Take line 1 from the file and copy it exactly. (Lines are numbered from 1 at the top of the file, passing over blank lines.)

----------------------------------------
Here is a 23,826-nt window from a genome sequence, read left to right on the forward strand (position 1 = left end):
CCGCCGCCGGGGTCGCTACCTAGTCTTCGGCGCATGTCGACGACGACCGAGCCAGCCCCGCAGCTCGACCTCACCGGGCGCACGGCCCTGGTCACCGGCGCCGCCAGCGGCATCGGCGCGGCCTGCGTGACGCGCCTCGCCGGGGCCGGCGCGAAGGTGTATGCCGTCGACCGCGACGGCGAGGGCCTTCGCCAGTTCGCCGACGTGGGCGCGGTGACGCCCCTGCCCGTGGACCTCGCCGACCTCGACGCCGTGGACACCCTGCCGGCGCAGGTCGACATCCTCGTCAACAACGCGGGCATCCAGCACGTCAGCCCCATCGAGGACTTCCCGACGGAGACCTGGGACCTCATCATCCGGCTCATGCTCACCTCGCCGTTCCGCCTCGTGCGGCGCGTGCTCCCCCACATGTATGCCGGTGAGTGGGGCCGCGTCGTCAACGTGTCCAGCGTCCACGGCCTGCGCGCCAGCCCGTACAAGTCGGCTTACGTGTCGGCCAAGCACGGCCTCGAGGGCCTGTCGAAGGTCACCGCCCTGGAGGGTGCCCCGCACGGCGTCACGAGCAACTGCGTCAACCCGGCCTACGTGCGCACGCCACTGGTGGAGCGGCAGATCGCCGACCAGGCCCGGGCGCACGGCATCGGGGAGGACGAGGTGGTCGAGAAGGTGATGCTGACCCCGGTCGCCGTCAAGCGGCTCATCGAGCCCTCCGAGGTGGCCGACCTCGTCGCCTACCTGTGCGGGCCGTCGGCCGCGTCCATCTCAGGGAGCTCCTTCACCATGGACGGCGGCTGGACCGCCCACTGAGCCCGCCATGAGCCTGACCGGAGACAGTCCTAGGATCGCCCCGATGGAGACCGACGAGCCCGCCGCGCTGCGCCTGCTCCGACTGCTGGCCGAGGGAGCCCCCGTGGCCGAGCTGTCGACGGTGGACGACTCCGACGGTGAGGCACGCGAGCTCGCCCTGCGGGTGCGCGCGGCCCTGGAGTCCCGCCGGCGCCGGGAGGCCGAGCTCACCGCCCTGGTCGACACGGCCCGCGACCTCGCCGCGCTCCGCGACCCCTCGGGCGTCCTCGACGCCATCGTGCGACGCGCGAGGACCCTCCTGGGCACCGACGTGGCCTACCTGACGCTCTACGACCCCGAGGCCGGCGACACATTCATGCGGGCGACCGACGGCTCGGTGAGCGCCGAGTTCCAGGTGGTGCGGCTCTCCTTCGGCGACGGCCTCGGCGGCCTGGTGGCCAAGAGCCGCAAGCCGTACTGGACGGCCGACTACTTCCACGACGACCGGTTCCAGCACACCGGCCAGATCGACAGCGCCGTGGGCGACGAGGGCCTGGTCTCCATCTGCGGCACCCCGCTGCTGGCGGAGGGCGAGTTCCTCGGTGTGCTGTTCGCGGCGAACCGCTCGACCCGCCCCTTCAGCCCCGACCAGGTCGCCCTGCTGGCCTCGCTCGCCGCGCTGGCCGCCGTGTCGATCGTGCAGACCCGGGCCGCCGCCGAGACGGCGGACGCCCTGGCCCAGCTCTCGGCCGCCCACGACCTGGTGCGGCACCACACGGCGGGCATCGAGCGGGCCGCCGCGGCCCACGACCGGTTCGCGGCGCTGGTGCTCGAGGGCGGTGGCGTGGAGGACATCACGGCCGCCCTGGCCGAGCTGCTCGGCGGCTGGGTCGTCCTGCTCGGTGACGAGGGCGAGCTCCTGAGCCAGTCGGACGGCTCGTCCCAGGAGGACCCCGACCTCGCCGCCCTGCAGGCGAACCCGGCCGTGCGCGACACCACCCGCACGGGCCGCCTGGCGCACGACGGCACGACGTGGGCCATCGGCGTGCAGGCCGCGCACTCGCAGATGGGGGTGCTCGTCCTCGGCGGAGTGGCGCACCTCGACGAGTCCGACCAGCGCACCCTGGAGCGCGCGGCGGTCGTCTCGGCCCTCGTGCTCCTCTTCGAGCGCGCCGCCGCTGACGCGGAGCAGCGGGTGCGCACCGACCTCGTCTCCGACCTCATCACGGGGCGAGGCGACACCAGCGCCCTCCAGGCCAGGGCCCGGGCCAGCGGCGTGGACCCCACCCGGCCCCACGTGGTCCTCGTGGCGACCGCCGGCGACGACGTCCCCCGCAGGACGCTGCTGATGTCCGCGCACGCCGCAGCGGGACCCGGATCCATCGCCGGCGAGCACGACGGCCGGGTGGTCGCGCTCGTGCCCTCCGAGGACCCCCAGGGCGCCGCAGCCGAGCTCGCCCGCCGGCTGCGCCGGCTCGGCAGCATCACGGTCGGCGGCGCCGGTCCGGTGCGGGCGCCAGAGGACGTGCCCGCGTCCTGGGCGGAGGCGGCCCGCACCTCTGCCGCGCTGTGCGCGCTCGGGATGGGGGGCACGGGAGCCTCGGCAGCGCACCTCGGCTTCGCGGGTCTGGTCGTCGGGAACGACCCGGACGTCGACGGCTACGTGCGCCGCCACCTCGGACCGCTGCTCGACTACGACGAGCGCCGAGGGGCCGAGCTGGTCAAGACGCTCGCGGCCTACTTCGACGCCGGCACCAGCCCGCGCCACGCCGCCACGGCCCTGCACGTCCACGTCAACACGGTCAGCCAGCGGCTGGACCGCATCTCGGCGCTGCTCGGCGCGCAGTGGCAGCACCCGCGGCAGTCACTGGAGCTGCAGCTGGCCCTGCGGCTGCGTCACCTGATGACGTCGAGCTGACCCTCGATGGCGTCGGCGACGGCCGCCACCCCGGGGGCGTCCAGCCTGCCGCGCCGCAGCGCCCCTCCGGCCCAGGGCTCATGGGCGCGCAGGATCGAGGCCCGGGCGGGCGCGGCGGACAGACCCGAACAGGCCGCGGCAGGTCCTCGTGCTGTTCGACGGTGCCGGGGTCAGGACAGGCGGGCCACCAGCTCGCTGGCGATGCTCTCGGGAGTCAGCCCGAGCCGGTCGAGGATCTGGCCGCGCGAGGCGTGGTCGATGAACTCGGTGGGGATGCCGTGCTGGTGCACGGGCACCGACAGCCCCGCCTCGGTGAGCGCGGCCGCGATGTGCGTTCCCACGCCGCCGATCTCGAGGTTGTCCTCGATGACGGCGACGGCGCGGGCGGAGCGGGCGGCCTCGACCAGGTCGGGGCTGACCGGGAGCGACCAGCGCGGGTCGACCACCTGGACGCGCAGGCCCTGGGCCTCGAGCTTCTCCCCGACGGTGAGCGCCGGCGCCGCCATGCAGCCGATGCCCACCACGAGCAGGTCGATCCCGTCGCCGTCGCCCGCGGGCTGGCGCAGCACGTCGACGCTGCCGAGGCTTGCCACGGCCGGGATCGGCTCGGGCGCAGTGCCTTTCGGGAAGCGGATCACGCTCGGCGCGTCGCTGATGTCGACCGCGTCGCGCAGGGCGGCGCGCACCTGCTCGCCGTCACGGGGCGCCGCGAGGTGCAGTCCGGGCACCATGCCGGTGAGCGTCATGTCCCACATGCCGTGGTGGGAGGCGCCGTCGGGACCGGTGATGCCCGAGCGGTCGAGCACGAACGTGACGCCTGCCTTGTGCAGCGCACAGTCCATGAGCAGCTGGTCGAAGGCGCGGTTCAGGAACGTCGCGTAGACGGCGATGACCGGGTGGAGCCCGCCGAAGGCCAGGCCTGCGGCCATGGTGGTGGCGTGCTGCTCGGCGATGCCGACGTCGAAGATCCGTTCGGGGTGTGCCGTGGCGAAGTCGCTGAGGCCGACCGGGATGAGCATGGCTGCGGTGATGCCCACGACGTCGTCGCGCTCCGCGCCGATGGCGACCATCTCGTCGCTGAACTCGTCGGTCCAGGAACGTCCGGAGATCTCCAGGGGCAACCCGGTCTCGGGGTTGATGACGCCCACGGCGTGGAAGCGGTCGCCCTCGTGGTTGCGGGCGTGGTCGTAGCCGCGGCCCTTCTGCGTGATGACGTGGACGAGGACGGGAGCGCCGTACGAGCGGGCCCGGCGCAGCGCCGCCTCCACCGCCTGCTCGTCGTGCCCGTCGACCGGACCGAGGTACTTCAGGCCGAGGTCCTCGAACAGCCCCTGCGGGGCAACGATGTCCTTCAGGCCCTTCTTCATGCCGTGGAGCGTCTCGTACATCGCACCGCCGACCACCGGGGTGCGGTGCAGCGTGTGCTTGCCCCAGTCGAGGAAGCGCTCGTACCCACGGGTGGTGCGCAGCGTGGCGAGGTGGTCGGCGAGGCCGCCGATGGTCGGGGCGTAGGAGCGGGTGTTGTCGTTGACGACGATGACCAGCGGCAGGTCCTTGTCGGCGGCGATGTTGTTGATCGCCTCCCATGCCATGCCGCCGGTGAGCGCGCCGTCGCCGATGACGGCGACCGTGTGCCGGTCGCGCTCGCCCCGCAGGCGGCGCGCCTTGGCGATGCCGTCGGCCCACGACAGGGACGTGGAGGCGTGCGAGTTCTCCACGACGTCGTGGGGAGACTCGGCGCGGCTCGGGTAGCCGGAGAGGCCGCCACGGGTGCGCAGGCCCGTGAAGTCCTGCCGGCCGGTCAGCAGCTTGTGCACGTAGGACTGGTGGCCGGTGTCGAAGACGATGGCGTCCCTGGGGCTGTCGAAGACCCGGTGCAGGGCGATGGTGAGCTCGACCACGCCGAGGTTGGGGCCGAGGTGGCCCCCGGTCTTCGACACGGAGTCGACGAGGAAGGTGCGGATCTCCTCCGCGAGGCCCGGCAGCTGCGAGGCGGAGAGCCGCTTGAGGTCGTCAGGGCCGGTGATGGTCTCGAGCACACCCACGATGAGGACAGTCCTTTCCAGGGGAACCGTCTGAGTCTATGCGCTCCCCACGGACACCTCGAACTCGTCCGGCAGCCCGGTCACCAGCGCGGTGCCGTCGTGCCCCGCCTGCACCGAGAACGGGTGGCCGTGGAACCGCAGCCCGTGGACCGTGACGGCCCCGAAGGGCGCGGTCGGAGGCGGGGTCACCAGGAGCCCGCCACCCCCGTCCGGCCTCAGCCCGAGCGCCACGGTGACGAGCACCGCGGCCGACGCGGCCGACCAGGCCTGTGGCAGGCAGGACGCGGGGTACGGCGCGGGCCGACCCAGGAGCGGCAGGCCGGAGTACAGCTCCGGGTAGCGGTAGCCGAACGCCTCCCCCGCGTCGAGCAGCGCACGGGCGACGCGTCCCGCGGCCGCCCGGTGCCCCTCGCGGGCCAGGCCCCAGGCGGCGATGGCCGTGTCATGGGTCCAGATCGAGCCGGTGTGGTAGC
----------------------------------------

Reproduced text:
Here is a 23,826-nt window from a genome sequence, read left to right on the forward strand (position 1 = left end):